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Friday March 24th 2017

Saving for College: Using the 529 Savings Plan

Children bring joy, smile, and a sense of hope to not only their families but friends and strangers.  They are beautiful, infectious, joyful, and could also be very expensive to raise.  According to babycenter.com the total expense to raise a child would run about $350,000 for a family living in the Northeast on a modest salary.  This estimate could also increase if you choose to send your child to a non-state university.  So it is imperative for parents to seek the available options that are out there in order to alleviate this rising cost.  One very useful savings plan for future educational expenses is the 529 College Savings Plan.
The 529 Plan is a savings plan for future higher educational expenses that is operated by a state or an educational institution.  There are two types of this plan; prepaid or savings.  As Lauren Prince from Prince Financial Advisory, located at 275 Madison Avenue in New York City explains, “The pre-payment option allows you to lock in the current tuition rates and to avoid cost increases when your child wants to enroll at a participating state school.” Since we can all rest assure that tomorrow’s college rates will rise, you can understand why this might be an option.  If you are worried about your child not attending a state school, Lauren says “There may be out-of-state schools that participate in the program or the money deposited into the program can be refunded with a set interest rate given as outlined in the 529 pre-payment plan program.” She warns, “It pays to read the program description carefully before enrolling in this type of plan.”
The other type of 529 plan is the Savings Plan, which is different in that it’s based on the growth of the market.  Contributions are generally invested in mutual funds, and investment risk is typically dictated by the age of the child.  If a child is in his/her early years, the investment portfolio will consist of more aggressive asset allocation than a child that is nearing college-age.  There are also other risk-based asset allocation options that don’t take in to account the age of a child.  Some other savings plan also offer a stable value or guaranteed options set out to protect an investor’s principal.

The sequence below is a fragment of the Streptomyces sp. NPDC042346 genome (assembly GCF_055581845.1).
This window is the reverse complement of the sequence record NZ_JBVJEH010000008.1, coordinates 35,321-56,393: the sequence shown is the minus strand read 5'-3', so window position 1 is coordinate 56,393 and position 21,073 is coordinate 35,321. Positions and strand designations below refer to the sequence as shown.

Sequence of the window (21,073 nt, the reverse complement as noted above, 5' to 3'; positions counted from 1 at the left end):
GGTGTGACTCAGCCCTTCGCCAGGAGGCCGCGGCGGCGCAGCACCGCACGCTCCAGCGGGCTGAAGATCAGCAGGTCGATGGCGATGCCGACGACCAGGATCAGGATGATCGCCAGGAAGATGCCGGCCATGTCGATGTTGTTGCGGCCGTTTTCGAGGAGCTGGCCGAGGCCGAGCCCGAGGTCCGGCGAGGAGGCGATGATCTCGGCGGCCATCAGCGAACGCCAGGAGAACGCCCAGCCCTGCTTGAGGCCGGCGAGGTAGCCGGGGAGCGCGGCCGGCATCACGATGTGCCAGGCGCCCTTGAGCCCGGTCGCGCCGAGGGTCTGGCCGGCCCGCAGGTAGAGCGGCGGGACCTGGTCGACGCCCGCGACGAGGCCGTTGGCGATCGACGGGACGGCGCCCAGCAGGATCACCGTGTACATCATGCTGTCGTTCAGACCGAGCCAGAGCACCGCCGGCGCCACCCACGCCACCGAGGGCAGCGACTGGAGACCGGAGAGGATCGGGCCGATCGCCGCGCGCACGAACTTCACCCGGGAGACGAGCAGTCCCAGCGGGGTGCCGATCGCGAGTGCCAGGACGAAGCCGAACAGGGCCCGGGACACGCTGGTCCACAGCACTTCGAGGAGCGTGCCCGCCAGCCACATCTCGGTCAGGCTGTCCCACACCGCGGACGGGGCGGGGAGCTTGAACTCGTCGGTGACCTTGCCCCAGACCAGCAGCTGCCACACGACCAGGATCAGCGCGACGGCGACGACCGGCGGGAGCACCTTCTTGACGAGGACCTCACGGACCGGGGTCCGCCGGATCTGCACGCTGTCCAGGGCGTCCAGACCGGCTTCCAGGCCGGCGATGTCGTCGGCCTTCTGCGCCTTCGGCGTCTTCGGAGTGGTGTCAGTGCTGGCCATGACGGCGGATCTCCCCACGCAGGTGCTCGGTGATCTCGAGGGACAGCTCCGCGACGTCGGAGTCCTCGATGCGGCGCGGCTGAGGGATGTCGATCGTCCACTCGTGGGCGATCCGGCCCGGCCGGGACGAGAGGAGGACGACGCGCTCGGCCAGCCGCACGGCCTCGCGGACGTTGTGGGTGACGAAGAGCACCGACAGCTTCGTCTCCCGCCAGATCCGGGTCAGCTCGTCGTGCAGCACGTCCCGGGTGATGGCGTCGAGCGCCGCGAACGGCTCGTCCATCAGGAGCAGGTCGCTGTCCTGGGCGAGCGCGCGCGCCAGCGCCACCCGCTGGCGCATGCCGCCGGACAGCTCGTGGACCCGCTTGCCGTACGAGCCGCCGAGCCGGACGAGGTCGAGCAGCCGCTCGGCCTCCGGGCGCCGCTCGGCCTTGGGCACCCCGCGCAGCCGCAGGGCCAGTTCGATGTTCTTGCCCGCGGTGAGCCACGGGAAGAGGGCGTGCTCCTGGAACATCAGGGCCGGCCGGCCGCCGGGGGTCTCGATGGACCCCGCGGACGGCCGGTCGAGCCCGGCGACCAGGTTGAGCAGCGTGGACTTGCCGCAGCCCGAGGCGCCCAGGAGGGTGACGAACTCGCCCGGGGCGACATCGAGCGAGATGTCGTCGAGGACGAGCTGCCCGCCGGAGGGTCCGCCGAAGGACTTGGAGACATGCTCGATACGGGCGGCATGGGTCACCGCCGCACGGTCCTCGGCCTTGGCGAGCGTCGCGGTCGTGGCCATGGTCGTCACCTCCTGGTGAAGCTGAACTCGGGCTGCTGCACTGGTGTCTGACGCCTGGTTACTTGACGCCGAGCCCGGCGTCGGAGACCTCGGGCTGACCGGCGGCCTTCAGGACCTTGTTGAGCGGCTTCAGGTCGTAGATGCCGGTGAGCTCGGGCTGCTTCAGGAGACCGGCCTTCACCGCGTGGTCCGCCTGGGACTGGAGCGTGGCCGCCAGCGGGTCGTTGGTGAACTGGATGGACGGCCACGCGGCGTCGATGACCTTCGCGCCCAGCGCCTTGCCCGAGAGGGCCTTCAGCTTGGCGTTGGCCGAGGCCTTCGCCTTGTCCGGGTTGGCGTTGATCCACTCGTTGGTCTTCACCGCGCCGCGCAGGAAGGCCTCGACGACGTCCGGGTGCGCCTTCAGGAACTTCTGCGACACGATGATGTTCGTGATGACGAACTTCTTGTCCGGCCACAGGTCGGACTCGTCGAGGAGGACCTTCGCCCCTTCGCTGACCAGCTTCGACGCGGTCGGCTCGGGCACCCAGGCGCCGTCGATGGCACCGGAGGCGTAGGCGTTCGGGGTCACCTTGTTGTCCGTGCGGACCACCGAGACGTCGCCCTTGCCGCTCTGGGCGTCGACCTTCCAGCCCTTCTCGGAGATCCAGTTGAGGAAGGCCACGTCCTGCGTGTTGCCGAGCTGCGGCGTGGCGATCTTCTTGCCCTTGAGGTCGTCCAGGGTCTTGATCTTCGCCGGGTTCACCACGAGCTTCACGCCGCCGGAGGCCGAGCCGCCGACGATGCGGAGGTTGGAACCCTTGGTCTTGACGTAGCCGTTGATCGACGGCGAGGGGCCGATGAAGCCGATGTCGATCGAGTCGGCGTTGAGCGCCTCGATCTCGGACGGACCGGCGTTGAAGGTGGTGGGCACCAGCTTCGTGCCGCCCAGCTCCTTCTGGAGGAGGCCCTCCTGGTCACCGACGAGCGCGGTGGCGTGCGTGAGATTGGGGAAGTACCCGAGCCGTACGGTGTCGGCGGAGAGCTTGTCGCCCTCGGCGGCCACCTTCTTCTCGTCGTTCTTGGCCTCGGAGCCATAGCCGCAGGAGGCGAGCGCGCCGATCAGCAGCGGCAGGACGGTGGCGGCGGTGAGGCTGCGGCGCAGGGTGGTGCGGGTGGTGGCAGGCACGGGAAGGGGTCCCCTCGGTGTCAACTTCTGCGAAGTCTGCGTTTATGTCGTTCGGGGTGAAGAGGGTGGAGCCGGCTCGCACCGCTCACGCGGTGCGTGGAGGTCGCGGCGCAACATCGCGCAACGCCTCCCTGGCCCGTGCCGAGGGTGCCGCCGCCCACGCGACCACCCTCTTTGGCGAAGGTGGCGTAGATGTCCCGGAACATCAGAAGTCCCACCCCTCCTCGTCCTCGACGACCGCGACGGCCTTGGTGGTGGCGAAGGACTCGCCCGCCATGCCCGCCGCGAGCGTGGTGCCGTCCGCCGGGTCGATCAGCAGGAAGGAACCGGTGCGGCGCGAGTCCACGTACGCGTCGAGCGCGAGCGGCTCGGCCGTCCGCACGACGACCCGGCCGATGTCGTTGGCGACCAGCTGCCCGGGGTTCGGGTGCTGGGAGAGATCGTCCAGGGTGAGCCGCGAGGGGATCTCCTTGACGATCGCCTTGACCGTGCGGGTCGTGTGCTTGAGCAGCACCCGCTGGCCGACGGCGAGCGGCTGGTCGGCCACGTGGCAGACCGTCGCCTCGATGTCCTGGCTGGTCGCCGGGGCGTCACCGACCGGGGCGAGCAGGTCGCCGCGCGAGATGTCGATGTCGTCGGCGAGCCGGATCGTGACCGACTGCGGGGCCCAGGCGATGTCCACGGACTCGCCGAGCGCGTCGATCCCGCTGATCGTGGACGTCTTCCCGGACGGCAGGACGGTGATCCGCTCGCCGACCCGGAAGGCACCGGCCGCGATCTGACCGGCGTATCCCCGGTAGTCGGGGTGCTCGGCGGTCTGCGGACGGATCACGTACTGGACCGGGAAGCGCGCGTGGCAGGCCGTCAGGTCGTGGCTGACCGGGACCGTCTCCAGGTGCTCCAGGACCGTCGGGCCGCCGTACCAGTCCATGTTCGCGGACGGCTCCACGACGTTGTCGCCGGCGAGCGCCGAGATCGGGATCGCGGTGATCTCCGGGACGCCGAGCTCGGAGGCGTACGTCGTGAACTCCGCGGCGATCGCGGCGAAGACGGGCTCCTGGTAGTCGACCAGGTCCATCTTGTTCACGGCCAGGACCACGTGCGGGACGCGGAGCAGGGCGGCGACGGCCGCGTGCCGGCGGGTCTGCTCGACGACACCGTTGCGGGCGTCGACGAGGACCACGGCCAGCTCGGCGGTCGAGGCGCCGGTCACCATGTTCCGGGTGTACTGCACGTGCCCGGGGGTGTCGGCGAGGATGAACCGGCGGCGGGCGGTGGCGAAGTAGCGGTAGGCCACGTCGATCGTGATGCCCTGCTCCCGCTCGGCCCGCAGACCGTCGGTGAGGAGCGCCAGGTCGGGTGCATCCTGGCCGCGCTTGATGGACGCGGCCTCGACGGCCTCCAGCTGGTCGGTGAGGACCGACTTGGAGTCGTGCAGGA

So what are the advantages of saving in a 529 plan?  The main advantage of this savings plan is that the investment grows tax-deferred.  In addition, when the time comes to pay for qualified educational expenses for the beneficiary, the withdrawals are tax free.  Several states, including New York, also offer additional state tax benefits.  There is also the advantage of control; the individual who opens the account is in full control of the investment.  Funds can be withdrawn at anytime by the donor, however, if the withdrawals are not “qualified” it will be subject to income tax and an additional penalty of 10%.  The savings plan is also very flexible with regards to the named beneficiary who could be changed.  For example, for whatever reason a child may not attend college or may receive a full scholarship.  The donor may choose to change the beneficiary name to another family member including him/herself.  So this savings plan could be looked at a family savings plan for higher education as it is flexible as to whose expense it will cover and when one can make the withdrawal.
Opening up an account is very easy as both New York and New Jersey allow individuals to enroll in this account within minutes online.  The investment management is also handled by private mutual fund companies for both New York and New Jersey.  This means less time is required as the donor can simply choose the savings plan and sit back.  However, Lauren advises “Some mutual fund families have better investment performance than others. It pays to look around yourself or to have a financial professional help you.”
If you have started saving for your child’s future educational expenses through a regular bank account, you can easily transfer the funds into a 529 account.  Lauren explains “If a parent/guardian has a bank account set up in trust for a child, then the parent can take the money to open a 529 savings plan or pre-payment plan. If the bank account is not set up in trust for the child but is in the parent’s name only, the parent can set up a 529 plan for the child with this money.”
For more information on the saving for 529 plan in New York and New Jersey, please visit the links below.

For More Information on New York’s 529 Plan Click Here

For More Information on New Jersey’s 529 Plan Click Here

Contact Lauren Prince:

www.Lprince.com
Lauren@Lprince.com
212-286-1372 tel
212-573-0439 fax

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